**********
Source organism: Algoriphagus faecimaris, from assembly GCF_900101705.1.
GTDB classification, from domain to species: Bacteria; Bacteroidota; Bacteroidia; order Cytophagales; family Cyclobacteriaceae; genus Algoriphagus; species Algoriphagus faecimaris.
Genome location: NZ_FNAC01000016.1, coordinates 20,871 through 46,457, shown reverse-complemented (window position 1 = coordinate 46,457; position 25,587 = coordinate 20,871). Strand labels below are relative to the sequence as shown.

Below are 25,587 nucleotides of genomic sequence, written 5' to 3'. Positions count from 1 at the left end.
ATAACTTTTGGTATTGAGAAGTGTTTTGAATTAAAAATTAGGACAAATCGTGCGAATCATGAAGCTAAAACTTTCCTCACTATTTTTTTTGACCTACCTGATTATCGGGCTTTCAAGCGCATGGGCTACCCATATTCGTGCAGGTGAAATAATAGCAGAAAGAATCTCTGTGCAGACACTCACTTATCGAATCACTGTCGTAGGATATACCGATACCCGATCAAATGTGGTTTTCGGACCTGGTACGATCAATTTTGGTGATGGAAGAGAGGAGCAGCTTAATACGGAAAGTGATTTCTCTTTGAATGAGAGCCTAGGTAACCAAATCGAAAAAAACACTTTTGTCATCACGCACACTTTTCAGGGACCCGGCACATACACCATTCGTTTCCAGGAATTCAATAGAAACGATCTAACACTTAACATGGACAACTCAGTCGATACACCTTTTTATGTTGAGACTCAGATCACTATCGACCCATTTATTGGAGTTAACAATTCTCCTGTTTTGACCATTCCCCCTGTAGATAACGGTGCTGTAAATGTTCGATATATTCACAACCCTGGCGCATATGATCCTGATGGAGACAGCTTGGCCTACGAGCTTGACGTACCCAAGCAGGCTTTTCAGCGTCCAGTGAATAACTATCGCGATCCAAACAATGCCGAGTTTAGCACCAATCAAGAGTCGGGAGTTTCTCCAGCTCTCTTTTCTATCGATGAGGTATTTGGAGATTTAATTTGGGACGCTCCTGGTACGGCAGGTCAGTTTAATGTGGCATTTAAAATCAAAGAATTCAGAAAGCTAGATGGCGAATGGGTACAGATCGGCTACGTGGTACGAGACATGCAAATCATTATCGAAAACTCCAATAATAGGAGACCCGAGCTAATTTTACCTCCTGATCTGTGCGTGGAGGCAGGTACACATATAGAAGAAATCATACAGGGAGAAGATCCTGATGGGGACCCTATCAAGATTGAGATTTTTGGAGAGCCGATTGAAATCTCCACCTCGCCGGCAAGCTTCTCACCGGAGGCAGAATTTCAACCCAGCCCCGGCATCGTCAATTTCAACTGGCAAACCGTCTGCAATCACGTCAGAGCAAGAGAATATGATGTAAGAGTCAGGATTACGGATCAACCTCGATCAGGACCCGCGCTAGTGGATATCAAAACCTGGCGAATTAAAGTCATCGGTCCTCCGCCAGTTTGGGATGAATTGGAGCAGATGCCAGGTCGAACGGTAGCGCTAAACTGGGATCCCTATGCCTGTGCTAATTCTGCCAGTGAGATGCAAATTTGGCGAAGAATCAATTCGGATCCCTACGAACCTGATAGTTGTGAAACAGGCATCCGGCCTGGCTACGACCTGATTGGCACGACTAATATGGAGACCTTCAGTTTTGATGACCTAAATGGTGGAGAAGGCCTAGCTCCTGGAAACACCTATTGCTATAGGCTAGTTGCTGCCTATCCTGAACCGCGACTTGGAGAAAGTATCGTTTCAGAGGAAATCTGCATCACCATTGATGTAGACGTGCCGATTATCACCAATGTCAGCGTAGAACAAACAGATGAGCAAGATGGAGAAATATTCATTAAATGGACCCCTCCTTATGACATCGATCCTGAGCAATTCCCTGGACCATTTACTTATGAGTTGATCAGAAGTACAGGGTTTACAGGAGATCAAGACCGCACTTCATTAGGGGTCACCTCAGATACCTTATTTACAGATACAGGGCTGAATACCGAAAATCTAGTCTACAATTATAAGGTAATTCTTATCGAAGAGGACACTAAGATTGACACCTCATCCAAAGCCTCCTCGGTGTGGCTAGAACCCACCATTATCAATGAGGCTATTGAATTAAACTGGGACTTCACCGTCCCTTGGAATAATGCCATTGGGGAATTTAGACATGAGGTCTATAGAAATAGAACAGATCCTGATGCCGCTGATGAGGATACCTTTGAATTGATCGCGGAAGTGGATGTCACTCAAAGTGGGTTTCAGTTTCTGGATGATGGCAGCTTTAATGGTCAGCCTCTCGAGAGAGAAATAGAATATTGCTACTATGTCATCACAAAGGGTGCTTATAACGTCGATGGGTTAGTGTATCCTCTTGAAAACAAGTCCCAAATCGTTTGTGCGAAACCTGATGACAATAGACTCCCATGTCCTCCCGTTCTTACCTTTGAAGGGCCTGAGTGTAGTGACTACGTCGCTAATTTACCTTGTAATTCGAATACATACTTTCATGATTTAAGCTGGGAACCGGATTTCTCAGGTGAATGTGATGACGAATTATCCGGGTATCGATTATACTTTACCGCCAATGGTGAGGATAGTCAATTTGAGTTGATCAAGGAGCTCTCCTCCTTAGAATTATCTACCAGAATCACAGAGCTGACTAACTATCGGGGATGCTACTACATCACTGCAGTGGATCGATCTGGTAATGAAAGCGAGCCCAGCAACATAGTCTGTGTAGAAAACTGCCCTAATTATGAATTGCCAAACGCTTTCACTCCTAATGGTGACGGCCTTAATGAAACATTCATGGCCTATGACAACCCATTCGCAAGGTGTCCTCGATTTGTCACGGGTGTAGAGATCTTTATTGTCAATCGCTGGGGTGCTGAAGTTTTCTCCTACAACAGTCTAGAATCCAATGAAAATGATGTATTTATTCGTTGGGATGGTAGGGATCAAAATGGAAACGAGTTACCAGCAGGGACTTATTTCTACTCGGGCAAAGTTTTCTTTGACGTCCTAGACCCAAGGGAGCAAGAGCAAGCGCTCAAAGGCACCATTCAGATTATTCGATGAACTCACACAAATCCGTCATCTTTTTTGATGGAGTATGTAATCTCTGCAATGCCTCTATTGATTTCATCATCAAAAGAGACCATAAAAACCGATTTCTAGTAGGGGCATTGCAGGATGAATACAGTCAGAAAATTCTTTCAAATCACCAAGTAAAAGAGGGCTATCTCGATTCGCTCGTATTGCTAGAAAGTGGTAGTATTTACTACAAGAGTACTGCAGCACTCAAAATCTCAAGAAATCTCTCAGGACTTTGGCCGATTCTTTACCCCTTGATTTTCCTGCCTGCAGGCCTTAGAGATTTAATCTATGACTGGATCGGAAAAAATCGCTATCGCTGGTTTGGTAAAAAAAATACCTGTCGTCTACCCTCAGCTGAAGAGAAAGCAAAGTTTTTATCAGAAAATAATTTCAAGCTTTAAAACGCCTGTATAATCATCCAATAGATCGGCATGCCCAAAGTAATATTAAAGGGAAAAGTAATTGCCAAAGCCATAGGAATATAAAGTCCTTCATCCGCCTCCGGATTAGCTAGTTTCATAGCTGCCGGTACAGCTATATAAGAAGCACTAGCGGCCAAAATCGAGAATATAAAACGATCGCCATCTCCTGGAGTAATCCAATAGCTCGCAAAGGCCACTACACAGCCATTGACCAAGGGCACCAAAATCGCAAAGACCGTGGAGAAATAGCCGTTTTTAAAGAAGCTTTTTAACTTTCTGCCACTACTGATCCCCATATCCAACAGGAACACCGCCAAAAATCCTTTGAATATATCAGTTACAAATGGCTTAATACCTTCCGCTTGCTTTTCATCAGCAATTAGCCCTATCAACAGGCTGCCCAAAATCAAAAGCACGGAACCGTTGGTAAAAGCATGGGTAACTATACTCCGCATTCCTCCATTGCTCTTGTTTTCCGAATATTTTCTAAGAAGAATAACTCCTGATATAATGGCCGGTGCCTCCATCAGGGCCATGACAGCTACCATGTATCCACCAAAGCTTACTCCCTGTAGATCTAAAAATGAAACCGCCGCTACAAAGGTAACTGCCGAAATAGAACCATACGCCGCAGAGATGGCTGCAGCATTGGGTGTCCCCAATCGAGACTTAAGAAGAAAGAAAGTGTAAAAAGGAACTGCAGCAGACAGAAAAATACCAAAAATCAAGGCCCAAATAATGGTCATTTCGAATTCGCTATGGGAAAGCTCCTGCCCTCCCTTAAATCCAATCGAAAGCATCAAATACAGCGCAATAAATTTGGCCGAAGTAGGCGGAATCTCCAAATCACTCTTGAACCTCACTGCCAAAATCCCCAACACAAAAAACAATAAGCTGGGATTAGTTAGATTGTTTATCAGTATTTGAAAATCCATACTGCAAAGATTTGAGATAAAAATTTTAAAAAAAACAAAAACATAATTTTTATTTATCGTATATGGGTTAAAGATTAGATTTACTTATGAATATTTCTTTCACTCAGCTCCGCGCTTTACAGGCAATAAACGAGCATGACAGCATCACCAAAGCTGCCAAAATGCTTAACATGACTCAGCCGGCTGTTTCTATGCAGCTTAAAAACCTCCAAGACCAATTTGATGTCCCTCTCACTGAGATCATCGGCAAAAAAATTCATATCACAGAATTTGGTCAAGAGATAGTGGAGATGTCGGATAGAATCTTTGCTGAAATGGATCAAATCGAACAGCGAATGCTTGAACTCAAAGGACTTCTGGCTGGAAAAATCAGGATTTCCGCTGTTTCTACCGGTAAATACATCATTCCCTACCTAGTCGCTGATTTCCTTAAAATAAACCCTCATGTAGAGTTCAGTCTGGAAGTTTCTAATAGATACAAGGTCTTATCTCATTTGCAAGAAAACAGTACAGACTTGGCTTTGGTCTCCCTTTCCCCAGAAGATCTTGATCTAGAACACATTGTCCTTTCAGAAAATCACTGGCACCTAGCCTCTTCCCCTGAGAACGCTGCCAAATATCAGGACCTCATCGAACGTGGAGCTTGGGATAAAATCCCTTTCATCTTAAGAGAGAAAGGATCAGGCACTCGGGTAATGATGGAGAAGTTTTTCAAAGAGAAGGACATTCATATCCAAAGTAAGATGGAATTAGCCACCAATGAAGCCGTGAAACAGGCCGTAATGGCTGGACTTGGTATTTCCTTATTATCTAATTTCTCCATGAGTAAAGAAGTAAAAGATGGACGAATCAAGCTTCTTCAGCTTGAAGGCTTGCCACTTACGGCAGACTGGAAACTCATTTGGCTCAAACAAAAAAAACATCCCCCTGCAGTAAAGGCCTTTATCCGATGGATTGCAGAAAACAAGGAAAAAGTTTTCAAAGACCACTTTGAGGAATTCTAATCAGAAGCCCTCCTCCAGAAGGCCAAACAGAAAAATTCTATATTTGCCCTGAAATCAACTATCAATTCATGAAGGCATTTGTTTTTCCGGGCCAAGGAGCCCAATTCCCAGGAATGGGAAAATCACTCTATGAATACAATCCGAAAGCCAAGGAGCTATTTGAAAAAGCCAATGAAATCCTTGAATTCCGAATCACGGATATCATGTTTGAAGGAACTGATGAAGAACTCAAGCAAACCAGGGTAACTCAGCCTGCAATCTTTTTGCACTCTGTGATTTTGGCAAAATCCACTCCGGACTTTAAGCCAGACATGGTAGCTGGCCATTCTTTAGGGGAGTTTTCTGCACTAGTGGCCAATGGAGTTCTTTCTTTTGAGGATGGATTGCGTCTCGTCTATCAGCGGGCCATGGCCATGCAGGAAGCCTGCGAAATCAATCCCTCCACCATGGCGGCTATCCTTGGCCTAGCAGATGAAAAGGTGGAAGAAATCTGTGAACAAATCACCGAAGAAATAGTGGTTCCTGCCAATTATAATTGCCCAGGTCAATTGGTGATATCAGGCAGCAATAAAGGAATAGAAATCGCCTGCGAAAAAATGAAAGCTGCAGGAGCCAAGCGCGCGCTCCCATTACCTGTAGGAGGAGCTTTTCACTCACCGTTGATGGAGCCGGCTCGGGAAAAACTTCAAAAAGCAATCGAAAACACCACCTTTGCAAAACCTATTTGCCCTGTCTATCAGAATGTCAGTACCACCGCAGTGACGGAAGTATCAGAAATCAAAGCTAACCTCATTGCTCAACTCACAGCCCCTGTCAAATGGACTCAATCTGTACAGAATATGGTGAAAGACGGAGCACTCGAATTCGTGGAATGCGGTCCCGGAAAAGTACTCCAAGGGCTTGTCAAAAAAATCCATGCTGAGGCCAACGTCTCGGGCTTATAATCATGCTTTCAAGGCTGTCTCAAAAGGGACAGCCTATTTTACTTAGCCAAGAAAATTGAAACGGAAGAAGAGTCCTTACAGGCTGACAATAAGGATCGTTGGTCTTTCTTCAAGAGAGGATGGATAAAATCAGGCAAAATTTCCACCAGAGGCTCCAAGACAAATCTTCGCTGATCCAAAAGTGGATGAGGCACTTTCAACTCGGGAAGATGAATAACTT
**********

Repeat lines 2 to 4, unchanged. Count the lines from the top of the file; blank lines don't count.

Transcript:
GTDB classification, from domain to species: Bacteria; Bacteroidota; Bacteroidia; order Cytophagales; family Cyclobacteriaceae; genus Algoriphagus; species Algoriphagus faecimaris.
Genome location: NZ_FNAC01000016.1, coordinates 20,871 through 46,457, shown reverse-complemented (window position 1 = coordinate 46,457; position 25,587 = coordinate 20,871). Strand labels below are relative to the sequence as shown.

Below are 25,587 nucleotides of genomic sequence, written 5' to 3'. Positions count from 1 at the left end.